By John Denton
June 26, 2014
ORLANDO -- Working proactively to acquire another promising asset for a player heading into his contract year, the Orlando Magic dealt veteran shooting guard Arron Afflalo to the Denver Nuggets for guard Evan Fournier and rookie guard Roy Devyn Marble, who was acquired with the No. 56 pick in Thursday’s NBA Draft.
Afflalo, who will turn 29 in October, was Orlando’s leading scorer last season at 18.2 points per game, but he can become an unrestricted free agent following the 2014-15 season. Afflalo returns to Denver where he played for the Nuggets for three seasons prior to being included in a three-team trade involving the Magic, Lakers, Nuggets and Sixers in October of 2012.
``We decided to make a trade and any time we make a decision of that caliber we want to make sure that it’s rooted in principle,’’ Magic GM Rob Hennigan said. ``This was a situation where we felt like we were getting a player in Evan Fournier who helps make us better. We feel like he can grow with the team and he complements a lot of the players currently on the roster. We’re excited about the skill set he brings to the team.’’
Fournier and Marble join No. 4 pick Aaron Gordon and No. 10 selection Elfrid Payton as members of the new-look Magic. Orlando took Gordon much higher than most experts had him being selected and it acquired Payton in a trade of Dario Saric. Gordon, Payton and Marble will participate in the Orlando Pro Summer League July 5-11 with the Magic’s summer entry.
The Magic wanted to ensure themselves of getting an asset for the highly respected Afflalo and they jumped at the chance to acquire the 21-year-old Fournier. Hennigan called the trade interest in Afflalo ``significant’’ and he felt it wise to trade the veteran guard now instead of waiting until the February trade deadline.
``Arron is a good player and he’s a great competitor and a great teammate and you could see why a lot of teams had interest,’’ Hennigan said. ``As we started to parcel through all of the options that existed, we felt like this was at the top of the list for us.’’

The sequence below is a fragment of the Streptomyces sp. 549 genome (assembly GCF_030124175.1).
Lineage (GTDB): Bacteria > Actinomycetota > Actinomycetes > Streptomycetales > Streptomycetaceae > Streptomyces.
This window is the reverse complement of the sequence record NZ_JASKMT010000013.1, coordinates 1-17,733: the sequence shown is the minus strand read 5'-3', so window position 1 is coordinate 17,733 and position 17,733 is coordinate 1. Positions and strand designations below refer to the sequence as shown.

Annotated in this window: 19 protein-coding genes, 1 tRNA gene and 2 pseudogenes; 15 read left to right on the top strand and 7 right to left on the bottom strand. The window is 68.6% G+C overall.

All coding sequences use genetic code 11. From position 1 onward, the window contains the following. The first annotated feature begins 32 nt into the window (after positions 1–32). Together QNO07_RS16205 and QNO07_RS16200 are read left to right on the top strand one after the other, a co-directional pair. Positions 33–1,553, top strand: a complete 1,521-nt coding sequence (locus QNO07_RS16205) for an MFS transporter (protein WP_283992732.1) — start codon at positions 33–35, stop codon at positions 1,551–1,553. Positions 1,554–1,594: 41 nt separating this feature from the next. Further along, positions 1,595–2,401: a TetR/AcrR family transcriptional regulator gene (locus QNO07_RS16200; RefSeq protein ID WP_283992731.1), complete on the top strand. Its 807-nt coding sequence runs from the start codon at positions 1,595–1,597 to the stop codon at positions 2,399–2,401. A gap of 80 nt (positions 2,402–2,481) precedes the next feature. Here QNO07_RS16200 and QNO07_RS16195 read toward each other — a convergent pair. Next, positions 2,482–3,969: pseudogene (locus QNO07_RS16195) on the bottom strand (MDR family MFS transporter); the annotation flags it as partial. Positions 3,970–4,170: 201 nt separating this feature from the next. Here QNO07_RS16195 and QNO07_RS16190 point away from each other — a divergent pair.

Hennigan employeed a similar strategy in 2012 when dealing with free-agent-to-be guard J.J. Redick. Hennigan traded Redick to Milwaukee for Tobias Harris, Doron Lamb and Beno Udrih while also unloading the contracts of John McRoberts, Gustavo Ayon and Ish Smith on the Bucks. Redick eventually left the Bucks for a $28 million deal with the Los Angeles Clippers, while the high-scoring Harris has evolved into key piece of the Magic’s foundation.
The 6-foot-6, 200-pound Fournier, a native of France, can play both guard spots and is an adept drive-and-kick playmaker. Fournier, a second-year pro who was the 20th pick of the 2012 NBA Draft, averaged 8.4 points, 2.7 rebounds and 1.5 assists in 76 games last season with the Nuggets.
Fournier had two dazzling performances in the final month of last season, pumping in 26 points against Houston and 23 points versus Utah. In the April 6 loss to the Rockets, Fournier came off the bench and drilled nine of 16 field goals and six 3-pointers in the 26-point effort.
A 41.9 percent shooter and a 37.6 marksman from 3-point range, Fournier made at least three 3-pointers in 11 games last season. The finest game of his NBA career came in February when he torched the Sacramento Kings for 27 points, four 3-pointers, five assists and four rebounds.
``Evan is a guy who we see as a versatile player. He can handle the ball and he can help stretch the floor and he can make plays. And he gives solid effort on the defensive end,’’ Hennigan said. ``We just like what he brings to the table.’’
Afflalo played at an all-star level for most of last season before tailing off down the stretch as the Magic limped to 23 wins. Afflalo still raised his scoring average for a seventh consecutive season, something that only one other player (Derek Harper for eight straight years) has done in NBA history.
Marble was the 56th pick of Thursday's NBA Draft. The 6-foot-6, 200-pound guard, who is the son of former NBA player Roy Marble, averaged 17 points per game last season for the University of Iowa.
``Roy is someone who can bring a lot of different things,’’ Hennigan said. ``He is skilled and he knows how to play the game. He has an aptitude and intelligence level on the floor that makes other players better. He has more of an overall cerebral, instinctual game that we liked quite a bit.’’